Bullying can be physical (hitting, kicking, pushing, tripping, spitting, taking or damaging someone’s belongings), verbal (teasing, name-calling, threats of violence, hurtful comments), or social (rumor spreading, public embarrassment, social exclusion). It can also happen online through cyberbullying (sending hurtful comments or messages, sharing embarrassing media, or pretending to be someone else).
Bullying typically happens between people with unequal power (e.g. a stronger or older child bullying a smaller or younger child), but it may also happen between friends or children of the same size or age as they seek to become popular with peers.
Who is impacted by bullying?
- About 35% of 12- to 18-year-old students report being a victim of traditional bullying and 15% report being a victim of cyberbullying.
- LGBTQ students, religious or ethnic minorities, and students with disabilities have a higher likelihood of being bullied, with 51 to 70% of such youth reporting bullying in the past year.
- The most common reasons for being bullied are a child’s distinctive physical appearance, race/ethnicity, appearing emotionally vulnerable, or appearing socially isolated.
- Bullying has been linked with poor mental health and low school performance, especially when it persists for a long time and when children blame themselves for being physically or emotionally attacked.
- A victim of bullying is twice as likely to take his or her own life compared to someone who is not a victim. If you or someone you know has feelings of harming themselves or others, tell a trusted adult immediately. Never promise to keep it a secret.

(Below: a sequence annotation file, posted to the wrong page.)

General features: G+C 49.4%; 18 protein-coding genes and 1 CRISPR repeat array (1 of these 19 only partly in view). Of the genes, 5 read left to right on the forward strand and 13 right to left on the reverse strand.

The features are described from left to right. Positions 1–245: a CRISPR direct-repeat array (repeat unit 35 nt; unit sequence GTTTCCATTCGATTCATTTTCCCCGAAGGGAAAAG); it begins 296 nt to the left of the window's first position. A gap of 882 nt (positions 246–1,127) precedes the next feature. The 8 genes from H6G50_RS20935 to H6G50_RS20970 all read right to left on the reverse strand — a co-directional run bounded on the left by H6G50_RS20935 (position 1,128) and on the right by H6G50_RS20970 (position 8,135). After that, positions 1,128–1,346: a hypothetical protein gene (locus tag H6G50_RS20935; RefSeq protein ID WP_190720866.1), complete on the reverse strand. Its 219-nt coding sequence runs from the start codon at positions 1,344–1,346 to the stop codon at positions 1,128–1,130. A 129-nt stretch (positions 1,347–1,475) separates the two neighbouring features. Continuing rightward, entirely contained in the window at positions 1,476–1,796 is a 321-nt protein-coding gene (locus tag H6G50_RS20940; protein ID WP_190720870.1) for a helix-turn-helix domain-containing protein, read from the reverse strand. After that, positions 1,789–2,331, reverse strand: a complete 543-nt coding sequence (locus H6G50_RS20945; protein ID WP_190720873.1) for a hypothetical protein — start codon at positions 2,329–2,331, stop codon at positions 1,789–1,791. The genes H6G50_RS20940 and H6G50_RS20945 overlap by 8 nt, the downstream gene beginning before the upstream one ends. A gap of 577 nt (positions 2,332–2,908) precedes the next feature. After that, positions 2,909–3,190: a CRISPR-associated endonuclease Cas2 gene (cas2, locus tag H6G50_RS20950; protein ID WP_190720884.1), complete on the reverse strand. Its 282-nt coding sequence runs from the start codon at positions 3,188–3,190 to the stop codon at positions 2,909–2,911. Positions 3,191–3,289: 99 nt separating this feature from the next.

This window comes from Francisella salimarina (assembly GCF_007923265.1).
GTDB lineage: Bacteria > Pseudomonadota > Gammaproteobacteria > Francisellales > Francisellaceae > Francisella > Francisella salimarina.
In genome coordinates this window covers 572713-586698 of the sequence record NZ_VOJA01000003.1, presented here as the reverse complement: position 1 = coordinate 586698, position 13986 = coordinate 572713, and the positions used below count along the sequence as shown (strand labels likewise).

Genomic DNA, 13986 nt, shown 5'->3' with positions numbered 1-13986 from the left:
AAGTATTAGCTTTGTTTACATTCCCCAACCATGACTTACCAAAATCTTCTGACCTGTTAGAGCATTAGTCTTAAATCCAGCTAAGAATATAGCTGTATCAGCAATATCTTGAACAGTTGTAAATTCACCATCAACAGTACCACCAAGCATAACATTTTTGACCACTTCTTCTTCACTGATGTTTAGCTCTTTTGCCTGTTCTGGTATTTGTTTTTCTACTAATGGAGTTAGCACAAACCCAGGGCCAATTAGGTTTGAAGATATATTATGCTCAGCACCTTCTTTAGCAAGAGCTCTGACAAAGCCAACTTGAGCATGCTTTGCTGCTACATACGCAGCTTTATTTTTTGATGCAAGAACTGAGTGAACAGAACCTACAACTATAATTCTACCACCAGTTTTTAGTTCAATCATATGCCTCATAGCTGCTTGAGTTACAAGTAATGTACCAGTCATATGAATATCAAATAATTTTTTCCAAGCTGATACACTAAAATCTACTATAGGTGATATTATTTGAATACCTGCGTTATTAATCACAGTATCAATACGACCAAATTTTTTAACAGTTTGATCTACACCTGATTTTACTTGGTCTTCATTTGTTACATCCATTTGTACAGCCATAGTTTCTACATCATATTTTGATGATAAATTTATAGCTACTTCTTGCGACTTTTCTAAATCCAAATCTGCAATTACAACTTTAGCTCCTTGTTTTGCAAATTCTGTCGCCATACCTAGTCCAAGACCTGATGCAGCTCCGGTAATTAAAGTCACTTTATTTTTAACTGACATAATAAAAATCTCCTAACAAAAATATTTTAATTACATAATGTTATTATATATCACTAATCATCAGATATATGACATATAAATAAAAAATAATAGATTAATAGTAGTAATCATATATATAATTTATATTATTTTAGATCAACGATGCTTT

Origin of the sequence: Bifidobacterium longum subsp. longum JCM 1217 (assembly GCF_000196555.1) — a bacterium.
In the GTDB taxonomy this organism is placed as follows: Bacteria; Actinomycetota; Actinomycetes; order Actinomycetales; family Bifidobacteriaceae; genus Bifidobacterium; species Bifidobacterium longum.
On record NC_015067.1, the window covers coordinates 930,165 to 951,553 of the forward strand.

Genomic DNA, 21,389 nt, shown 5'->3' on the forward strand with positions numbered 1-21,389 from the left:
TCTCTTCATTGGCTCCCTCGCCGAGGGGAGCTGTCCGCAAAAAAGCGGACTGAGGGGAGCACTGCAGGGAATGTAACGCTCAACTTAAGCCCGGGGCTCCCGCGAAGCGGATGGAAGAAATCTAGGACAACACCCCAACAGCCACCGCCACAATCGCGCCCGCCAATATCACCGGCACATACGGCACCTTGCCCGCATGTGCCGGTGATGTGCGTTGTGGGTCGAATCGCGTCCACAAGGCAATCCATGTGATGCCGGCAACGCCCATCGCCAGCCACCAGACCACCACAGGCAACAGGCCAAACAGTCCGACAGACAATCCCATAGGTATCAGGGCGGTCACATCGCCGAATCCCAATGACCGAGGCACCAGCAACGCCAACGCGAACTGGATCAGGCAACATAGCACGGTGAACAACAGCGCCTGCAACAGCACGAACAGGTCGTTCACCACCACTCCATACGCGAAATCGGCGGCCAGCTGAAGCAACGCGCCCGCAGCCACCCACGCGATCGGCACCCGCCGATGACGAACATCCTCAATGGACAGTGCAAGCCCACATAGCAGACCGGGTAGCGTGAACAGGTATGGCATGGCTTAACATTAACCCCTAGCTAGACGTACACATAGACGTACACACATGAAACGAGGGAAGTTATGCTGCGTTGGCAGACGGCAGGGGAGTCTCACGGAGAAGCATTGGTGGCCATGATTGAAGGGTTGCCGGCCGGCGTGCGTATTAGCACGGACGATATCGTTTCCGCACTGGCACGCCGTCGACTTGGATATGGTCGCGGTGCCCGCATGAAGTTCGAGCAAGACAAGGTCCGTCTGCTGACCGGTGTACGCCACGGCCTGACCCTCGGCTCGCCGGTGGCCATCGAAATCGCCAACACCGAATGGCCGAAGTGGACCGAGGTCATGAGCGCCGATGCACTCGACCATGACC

What are the warning signs that a child is being bullied?
- Withdrawal from friends and family
- Increase in depression or anxiety
- Decrease in self-esteem
- Irritability or sudden outbursts of temper; aggressive behaviors
- Complaints of excessive headaches or stomachaches
- Increased clinginess with parents
- Fear or reluctance to go to school; avoidance of recess or school activities
- Bruises, cuts, or scratches without a logical explanation; torn clothes or damaged or missing belongings
- Unusual increase in requests for money
- Atypical avoidance of social media or online gameplay
- Changes in eating or sleeping patterns
Is there a correlation between bullying, depression, and anxiety?
Bullying has been recognized as a common contributing factor to depression and anxiety in teens and young adults. Teens who are regularly subjected to ridicule and mistreatment are likely to suffer from low self-esteem, which can lead to depressive-like symptoms. Additionally, teens and young adults who are bullied can develop anxiety over having to socialize with peers and excessive worries over how they are perceived by others.
If your child expresses thoughts of wanting to harm themselves or others, call 9-1-1 or visit the nearest emergency department.
988 Suicide and Crisis Lifeline:
Text any message to 9-8-8
Chat online at 988lifeline.org/chat
Crisis Text Line:
Text “HOME” to 741741
Pacer Center’s Kids Against Bullying
Pacer Center’s Teens Against Bullying
Stomp Out Bullying
American Psychological Association
Cyberbullying Research Center
National Bullying Prevention Center